Du Blonde – Welcome Back to Milk

It’s been a good while since Beth Jeans Houghton has produced any music and when you hear her latest release, under her new guise of Du Blonde, you will understand that this is because she has spent some time transforming (via a caving in of the mind and the shedding of her band The Hooves of Destiny) into a quite different creature.

Her previous incarnation didn’t seem ready, her wings were still wet and there was a rambling uncertainty about it all. As Du Blonde she drips in confidence and dark, raunchy strut that, when coupled with the kind of ripped-stitches-open-wound-honesty that is rife on this album, is pretty irresistible. Vocally it is deep and rich, razor wire in honey – lines such as “Jekyll’s in the kitchen suckin’ off Hyde” and “What is it like to fuck your mistress with her hands tied” arrive shrouded in the voice of Jessica Rabbit.

Initial impressions are that what you have here is a formerly psychedelic girl attempting to come back as a studded, leather jacket clad woman; angry at and rebelling against herself. ‘Black Flag’ is a bassline-pounder of raw, punky heritage and the follow up track, ‘Chips to Go’, is a nod to the tail end of that genre with a ska riff vein running right the way through it. After that the aggression and flaunt stops for a while (though it is quick to return), giving way to an over-flowing vat of thick and delicious tales of tragic love, dark sexual shenanigans and unflinching revelations of personal weakness and hurt. Heavy subject matter that might seem like it wouldn’t be much fun but it’s quite the opposite. I couldn’t take my ears off it.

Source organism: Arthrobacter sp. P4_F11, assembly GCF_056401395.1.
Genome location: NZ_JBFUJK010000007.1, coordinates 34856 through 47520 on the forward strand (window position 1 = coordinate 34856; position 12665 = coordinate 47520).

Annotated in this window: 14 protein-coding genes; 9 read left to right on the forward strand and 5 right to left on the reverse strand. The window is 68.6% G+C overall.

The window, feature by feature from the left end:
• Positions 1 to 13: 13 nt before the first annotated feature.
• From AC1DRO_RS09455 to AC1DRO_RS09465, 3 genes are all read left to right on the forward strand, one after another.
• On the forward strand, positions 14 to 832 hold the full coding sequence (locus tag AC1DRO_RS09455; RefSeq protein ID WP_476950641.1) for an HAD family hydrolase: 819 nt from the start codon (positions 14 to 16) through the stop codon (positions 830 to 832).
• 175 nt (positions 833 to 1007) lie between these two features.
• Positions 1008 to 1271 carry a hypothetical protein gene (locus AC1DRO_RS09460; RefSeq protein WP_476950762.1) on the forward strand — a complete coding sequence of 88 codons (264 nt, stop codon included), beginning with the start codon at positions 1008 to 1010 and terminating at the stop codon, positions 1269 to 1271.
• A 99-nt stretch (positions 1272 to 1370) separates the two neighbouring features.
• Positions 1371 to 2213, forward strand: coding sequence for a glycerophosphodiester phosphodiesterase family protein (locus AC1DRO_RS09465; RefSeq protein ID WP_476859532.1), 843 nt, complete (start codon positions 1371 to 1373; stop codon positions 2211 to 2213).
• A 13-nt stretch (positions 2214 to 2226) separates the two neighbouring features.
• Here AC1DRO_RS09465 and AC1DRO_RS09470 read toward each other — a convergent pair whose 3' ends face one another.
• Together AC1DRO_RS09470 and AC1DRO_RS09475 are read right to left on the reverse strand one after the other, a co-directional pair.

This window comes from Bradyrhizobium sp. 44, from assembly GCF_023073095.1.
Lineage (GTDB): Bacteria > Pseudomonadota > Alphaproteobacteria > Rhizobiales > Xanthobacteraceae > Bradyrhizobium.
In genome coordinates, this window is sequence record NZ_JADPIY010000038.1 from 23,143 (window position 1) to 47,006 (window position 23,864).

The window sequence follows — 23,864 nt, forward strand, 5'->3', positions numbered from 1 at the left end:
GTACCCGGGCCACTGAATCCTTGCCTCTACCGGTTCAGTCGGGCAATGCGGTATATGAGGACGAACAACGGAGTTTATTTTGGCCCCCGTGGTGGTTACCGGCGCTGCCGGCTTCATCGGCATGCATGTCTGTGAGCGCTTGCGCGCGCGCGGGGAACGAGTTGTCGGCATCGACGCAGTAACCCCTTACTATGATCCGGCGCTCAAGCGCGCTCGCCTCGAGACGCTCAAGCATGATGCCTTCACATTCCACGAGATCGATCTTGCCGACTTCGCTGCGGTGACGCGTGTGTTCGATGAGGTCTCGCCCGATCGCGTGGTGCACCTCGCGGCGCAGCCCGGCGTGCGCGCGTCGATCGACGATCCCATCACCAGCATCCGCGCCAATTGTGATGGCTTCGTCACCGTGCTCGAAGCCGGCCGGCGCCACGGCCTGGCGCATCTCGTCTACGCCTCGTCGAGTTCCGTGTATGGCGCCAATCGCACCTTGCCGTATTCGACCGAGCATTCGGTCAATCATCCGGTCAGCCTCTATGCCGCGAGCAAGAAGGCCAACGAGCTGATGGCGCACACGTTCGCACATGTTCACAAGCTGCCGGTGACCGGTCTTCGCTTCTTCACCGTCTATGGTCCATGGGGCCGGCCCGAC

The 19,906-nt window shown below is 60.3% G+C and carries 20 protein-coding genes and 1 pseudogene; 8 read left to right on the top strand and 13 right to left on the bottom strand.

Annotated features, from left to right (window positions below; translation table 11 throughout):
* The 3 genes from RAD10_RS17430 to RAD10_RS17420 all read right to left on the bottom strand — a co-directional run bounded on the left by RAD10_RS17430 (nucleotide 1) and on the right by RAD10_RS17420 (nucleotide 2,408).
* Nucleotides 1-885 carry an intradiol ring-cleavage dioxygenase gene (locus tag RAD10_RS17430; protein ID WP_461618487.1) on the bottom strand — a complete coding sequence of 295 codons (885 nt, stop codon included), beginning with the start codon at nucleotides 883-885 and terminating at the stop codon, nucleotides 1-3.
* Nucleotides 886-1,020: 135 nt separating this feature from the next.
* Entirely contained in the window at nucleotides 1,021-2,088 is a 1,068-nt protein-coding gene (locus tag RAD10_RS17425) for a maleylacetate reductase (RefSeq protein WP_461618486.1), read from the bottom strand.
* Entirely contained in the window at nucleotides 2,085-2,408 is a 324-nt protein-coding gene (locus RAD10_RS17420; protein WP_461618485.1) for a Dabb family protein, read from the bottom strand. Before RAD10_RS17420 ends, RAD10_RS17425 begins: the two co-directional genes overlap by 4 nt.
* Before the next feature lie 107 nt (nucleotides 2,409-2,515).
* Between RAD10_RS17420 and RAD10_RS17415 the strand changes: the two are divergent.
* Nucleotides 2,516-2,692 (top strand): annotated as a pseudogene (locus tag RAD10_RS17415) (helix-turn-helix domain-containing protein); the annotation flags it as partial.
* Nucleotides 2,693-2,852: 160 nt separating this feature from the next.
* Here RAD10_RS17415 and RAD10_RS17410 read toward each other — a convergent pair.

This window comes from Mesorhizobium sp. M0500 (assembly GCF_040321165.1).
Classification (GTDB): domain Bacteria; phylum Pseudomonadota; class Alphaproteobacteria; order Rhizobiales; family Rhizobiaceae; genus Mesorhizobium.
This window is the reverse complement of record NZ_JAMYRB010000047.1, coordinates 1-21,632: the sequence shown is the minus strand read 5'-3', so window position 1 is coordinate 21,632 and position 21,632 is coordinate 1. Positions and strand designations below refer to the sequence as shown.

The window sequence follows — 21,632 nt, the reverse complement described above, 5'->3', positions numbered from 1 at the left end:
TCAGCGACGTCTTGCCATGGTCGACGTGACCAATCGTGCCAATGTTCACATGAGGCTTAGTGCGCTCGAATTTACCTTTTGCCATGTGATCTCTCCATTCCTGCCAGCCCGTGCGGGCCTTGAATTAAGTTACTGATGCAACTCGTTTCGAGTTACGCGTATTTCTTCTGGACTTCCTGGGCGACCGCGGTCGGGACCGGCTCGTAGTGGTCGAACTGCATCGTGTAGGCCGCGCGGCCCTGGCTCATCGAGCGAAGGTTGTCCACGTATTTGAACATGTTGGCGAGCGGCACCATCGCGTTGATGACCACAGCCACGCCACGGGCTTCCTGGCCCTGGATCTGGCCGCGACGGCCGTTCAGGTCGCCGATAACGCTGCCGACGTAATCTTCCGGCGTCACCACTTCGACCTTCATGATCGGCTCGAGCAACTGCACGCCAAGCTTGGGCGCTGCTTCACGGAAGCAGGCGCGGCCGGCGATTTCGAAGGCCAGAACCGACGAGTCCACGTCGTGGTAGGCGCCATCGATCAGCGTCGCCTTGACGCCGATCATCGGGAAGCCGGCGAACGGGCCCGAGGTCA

There is shouting and swagger, confession and regret, chunky riffs and subtle melodies, swearing and articulation; all of this gives it a nice range of personalities and keeps you interested all the way through. At times it could be the soundtrack to a pulp fiction or film noir movie whilst at others it would be perfectly capable of holding its own in a basement rock club. There is a gritty vibrancy to every aspect.
I’ve listened to this album a lot now and still I keep going back for a sneaky hit, over and over again. Just as Nico Vega can refresh your musical palette with high energy, genuine raw power and attitude, so too can Du Blonde. This album is the sort of shot in the arm that can liven up any lethargic trawl through your iPod with its cocktail of lipstick, bruises and cigarette smoke but unfortunately I doubt we’ll see it attacking the charts anytime soon. This is a shame, because it really deserve more.

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